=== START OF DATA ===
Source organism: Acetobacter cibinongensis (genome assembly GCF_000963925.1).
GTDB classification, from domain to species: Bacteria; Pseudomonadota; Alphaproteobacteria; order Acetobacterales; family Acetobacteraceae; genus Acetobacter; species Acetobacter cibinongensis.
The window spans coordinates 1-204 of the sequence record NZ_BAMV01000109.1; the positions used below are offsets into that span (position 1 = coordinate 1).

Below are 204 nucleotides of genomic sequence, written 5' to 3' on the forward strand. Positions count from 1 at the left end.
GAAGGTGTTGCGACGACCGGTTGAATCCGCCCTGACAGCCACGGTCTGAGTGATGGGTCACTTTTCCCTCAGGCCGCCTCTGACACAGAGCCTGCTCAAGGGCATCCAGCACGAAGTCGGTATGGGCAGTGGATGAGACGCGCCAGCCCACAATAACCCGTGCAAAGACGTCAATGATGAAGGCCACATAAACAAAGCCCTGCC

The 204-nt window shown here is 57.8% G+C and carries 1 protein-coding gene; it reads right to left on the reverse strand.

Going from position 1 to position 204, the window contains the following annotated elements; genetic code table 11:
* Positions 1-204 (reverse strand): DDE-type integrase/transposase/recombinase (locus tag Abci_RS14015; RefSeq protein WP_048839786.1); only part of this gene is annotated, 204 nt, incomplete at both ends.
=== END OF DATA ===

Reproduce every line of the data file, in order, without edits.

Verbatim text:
Source organism: Acetobacter cibinongensis (genome assembly GCF_000963925.1).
GTDB classification, from domain to species: Bacteria; Pseudomonadota; Alphaproteobacteria; order Acetobacterales; family Acetobacteraceae; genus Acetobacter; species Acetobacter cibinongensis.
The window spans coordinates 1-204 of the sequence record NZ_BAMV01000109.1; the positions used below are offsets into that span (position 1 = coordinate 1).

Below are 204 nucleotides of genomic sequence, written 5' to 3' on the forward strand. Positions count from 1 at the left end.
GAAGGTGTTGCGACGACCGGTTGAATCCGCCCTGACAGCCACGGTCTGAGTGATGGGTCACTTTTCCCTCAGGCCGCCTCTGACACAGAGCCTGCTCAAGGGCATCCAGCACGAAGTCGGTATGGGCAGTGGATGAGACGCGCCAGCCCACAATAACCCGTGCAAAGACGTCAATGATGAAGGCCACATAAACAAAGCCCTGCC

The 204-nt window shown here is 57.8% G+C and carries 1 protein-coding gene; it reads right to left on the reverse strand.

Going from position 1 to position 204, the window contains the following annotated elements; genetic code table 11:
* Positions 1-204 (reverse strand): DDE-type integrase/transposase/recombinase (locus tag Abci_RS14015; RefSeq protein WP_048839786.1); only part of this gene is annotated, 204 nt, incomplete at both ends.